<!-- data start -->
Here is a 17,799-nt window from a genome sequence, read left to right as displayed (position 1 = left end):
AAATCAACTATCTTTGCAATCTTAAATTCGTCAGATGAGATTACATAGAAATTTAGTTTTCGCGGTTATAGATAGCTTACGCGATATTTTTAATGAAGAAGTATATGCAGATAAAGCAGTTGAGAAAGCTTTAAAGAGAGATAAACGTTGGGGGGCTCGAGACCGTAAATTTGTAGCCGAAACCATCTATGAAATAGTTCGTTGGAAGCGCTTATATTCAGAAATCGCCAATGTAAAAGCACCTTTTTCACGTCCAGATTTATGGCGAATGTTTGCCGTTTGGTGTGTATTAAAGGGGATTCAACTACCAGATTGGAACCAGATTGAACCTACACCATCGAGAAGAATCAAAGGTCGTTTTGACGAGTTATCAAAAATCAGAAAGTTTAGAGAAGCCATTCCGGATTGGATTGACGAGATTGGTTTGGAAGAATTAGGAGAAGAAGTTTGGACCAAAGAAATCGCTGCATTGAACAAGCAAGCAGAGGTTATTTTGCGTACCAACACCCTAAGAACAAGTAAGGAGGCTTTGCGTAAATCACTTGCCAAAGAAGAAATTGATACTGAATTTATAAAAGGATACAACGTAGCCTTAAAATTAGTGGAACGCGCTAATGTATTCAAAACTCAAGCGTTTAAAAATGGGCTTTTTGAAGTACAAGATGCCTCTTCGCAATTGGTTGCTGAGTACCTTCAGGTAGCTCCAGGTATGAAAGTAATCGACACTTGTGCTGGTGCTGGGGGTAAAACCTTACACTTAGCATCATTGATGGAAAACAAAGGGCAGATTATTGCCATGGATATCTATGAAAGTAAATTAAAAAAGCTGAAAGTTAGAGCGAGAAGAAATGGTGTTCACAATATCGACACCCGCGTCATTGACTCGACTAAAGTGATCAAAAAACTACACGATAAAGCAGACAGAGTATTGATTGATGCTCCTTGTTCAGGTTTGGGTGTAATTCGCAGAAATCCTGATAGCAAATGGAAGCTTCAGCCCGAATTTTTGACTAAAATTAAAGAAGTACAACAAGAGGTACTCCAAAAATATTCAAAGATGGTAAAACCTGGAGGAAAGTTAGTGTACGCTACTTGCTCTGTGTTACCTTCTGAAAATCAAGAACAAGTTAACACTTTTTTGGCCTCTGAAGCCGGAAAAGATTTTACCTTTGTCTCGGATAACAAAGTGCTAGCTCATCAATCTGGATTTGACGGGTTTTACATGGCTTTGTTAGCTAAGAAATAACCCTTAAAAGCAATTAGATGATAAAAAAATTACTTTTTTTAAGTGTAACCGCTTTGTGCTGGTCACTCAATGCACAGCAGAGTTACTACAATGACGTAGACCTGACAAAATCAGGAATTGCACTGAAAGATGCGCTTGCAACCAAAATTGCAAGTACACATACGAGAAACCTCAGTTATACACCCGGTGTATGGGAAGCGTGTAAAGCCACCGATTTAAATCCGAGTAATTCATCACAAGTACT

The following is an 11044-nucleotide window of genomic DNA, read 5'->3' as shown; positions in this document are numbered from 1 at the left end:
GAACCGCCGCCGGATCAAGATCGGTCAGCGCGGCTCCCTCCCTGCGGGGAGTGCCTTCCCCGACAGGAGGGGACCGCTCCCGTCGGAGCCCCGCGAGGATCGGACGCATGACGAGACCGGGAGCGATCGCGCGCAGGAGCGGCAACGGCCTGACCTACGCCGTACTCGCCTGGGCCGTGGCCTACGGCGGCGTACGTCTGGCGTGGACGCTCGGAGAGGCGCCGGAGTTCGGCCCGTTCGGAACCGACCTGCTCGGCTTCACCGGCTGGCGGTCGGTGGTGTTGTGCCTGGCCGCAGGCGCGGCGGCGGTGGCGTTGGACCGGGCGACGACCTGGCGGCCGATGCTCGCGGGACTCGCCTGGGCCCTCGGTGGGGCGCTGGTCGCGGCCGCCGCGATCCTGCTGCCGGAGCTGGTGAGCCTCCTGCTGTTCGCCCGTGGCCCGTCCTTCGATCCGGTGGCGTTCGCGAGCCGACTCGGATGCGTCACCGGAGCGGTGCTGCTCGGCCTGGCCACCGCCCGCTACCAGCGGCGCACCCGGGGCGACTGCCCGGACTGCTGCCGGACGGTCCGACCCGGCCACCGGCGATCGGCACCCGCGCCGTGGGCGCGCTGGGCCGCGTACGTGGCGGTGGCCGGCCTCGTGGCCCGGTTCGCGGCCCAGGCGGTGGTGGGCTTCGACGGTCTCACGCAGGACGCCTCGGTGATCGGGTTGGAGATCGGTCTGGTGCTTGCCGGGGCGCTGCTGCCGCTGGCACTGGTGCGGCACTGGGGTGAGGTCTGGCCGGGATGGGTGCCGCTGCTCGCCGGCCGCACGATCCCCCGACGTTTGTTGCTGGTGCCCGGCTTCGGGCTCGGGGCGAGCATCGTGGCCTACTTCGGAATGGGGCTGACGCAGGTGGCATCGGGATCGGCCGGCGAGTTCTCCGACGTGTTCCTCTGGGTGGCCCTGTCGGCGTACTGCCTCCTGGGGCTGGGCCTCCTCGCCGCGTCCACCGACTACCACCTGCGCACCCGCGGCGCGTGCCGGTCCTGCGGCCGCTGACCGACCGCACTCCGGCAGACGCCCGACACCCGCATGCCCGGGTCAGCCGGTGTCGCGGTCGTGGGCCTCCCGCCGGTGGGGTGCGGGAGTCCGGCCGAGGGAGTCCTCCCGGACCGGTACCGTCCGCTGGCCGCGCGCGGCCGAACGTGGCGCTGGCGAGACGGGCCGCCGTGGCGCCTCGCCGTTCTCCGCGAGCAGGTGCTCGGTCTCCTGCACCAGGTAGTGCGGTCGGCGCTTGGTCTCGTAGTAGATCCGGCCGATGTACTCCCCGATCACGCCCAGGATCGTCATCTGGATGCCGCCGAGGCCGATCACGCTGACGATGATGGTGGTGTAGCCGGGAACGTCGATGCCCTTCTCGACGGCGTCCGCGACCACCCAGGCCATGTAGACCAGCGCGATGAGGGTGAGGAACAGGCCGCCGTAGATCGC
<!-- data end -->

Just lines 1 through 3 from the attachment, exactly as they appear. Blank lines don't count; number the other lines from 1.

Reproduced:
Here is a 17,799-nt window from a genome sequence, read left to right as displayed (position 1 = left end):
AAATCAACTATCTTTGCAATCTTAAATTCGTCAGATGAGATTACATAGAAATTTAGTTTTCGCGGTTATAGATAGCTTACGCGATATTTTTAATGAAGAAGTATATGCAGATAAAGCAGTTGAGAAAGCTTTAAAGAGAGATAAACGTTGGGGGGCTCGAGACCGTAAATTTGTAGCCGAAACCATCTATGAAATAGTTCGTTGGAAGCGCTTATATTCAGAAATCGCCAATGTAAAAGCACCTTTTTCACGTCCAGATTTATGGCGAATGTTTGCCGTTTGGTGTGTATTAAAGGGGATTCAACTACCAGATTGGAACCAGATTGAACCTACACCATCGAGAAGAATCAAAGGTCGTTTTGACGAGTTATCAAAAATCAGAAAGTTTAGAGAAGCCATTCCGGATTGGATTGACGAGATTGGTTTGGAAGAATTAGGAGAAGAAGTTTGGACCAAAGAAATCGCTGCATTGAACAAGCAAGCAGAGGTTATTTTGCGTACCAACACCCTAAGAACAAGTAAGGAGGCTTTGCGTAAATCACTTGCCAAAGAAGAAATTGATACTGAATTTATAAAAGGATACAACGTAGCCTTAAAATTAGTGGAACGCGCTAATGTATTCAAAACTCAAGCGTTTAAAAATGGGCTTTTTGAAGTACAAGATGCCTCTTCGCAATTGGTTGCTGAGTACCTTCAGGTAGCTCCAGGTATGAAAGTAATCGACACTTGTGCTGGTGCTGGGGGTAAAACCTTACACTTAGCATCATTGATGGAAAACAAAGGGCAGATTATTGCCATGGATATCTATGAAAGTAAATTAAAAAAGCTGAAAGTTAGAGCGAGAAGAAATGGTGTTCACAATATCGACACCCGCGTCATTGACTCGACTAAAGTGATCAAAAAACTACACGATAAAGCAGACAGAGTATTGATTGATGCTCCTTGTTCAGGTTTGGGTGTAATTCGCAGAAATCCTGATAGCAAATGGAAGCTTCAGCCCGAATTTTTGACTAAAATTAAAGAAGTACAACAAGAGGTACTCCAAAAATATTCAAAGATGGTAAAACCTGGAGGAAAGTTAGTGTACGCTACTTGCTCTGTGTTACCTTCTGAAAATCAAGAACAAGTTAACACTTTTTTGGCCTCTGAAGCCGGAAAAGATTTTACCTTTGTCTCGGATAACAAAGTGCTAGCTCATCAATCTGGATTTGACGGGTTTTACATGGCTTTGTTAGCTAAGAAATAACCCTTAAAAGCAATTAGATGATAAAAAAATTACTTTTTTTAAGTGTAACCGCTTTGTGCTGGTCACTCAATGCACAGCAGAGTTACTACAATGACGTAGACCTGACAAAATCAGGAATTGCACTGAAAGATGCGCTTGCAACCAAAATTGCAAGTACACATACGAGAAACCTCAGTTATACACCCGGTGTATGGGAAGCGTGTAAAGCCACCGATTTAAATCCGAGTAATTCATCACAAGTACT

The following is an 11044-nucleotide window of genomic DNA, read 5'->3' as shown; positions in this document are numbered from 1 at the left end: